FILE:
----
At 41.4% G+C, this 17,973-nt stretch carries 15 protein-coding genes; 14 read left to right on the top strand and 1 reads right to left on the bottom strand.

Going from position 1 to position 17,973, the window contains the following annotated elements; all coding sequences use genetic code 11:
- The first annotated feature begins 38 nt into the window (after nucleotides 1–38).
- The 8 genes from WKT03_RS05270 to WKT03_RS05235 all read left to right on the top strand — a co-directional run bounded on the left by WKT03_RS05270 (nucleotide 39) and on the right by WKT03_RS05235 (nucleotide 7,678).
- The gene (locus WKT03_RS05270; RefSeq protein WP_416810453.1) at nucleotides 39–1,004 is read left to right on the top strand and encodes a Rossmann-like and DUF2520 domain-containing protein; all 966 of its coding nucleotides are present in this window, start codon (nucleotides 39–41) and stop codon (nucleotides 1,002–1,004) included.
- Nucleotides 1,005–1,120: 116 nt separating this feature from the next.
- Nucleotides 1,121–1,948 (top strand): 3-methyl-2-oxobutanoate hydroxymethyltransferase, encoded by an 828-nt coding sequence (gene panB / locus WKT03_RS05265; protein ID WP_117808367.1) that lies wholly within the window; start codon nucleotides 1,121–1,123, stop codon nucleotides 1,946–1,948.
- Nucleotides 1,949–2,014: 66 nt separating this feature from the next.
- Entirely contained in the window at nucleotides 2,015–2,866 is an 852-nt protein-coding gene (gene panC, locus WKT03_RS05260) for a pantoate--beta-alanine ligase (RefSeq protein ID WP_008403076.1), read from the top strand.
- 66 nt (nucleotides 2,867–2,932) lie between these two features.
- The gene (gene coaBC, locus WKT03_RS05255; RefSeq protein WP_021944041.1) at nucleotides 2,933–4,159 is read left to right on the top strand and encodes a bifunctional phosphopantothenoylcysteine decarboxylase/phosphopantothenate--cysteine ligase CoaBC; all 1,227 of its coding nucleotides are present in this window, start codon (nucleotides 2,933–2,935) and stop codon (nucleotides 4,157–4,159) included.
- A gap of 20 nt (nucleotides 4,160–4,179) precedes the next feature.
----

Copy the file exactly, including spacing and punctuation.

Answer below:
At 41.4% G+C, this 17,973-nt stretch carries 15 protein-coding genes; 14 read left to right on the top strand and 1 reads right to left on the bottom strand.

Going from position 1 to position 17,973, the window contains the following annotated elements; all coding sequences use genetic code 11:
- The first annotated feature begins 38 nt into the window (after nucleotides 1–38).
- The 8 genes from WKT03_RS05270 to WKT03_RS05235 all read left to right on the top strand — a co-directional run bounded on the left by WKT03_RS05270 (nucleotide 39) and on the right by WKT03_RS05235 (nucleotide 7,678).
- The gene (locus WKT03_RS05270; RefSeq protein WP_416810453.1) at nucleotides 39–1,004 is read left to right on the top strand and encodes a Rossmann-like and DUF2520 domain-containing protein; all 966 of its coding nucleotides are present in this window, start codon (nucleotides 39–41) and stop codon (nucleotides 1,002–1,004) included.
- Nucleotides 1,005–1,120: 116 nt separating this feature from the next.
- Nucleotides 1,121–1,948 (top strand): 3-methyl-2-oxobutanoate hydroxymethyltransferase, encoded by an 828-nt coding sequence (gene panB / locus WKT03_RS05265; protein ID WP_117808367.1) that lies wholly within the window; start codon nucleotides 1,121–1,123, stop codon nucleotides 1,946–1,948.
- Nucleotides 1,949–2,014: 66 nt separating this feature from the next.
- Entirely contained in the window at nucleotides 2,015–2,866 is an 852-nt protein-coding gene (gene panC, locus WKT03_RS05260) for a pantoate--beta-alanine ligase (RefSeq protein ID WP_008403076.1), read from the top strand.
- 66 nt (nucleotides 2,867–2,932) lie between these two features.
- The gene (gene coaBC, locus WKT03_RS05255; RefSeq protein WP_021944041.1) at nucleotides 2,933–4,159 is read left to right on the top strand and encodes a bifunctional phosphopantothenoylcysteine decarboxylase/phosphopantothenate--cysteine ligase CoaBC; all 1,227 of its coding nucleotides are present in this window, start codon (nucleotides 2,933–2,935) and stop codon (nucleotides 4,157–4,159) included.
- A gap of 20 nt (nucleotides 4,160–4,179) precedes the next feature.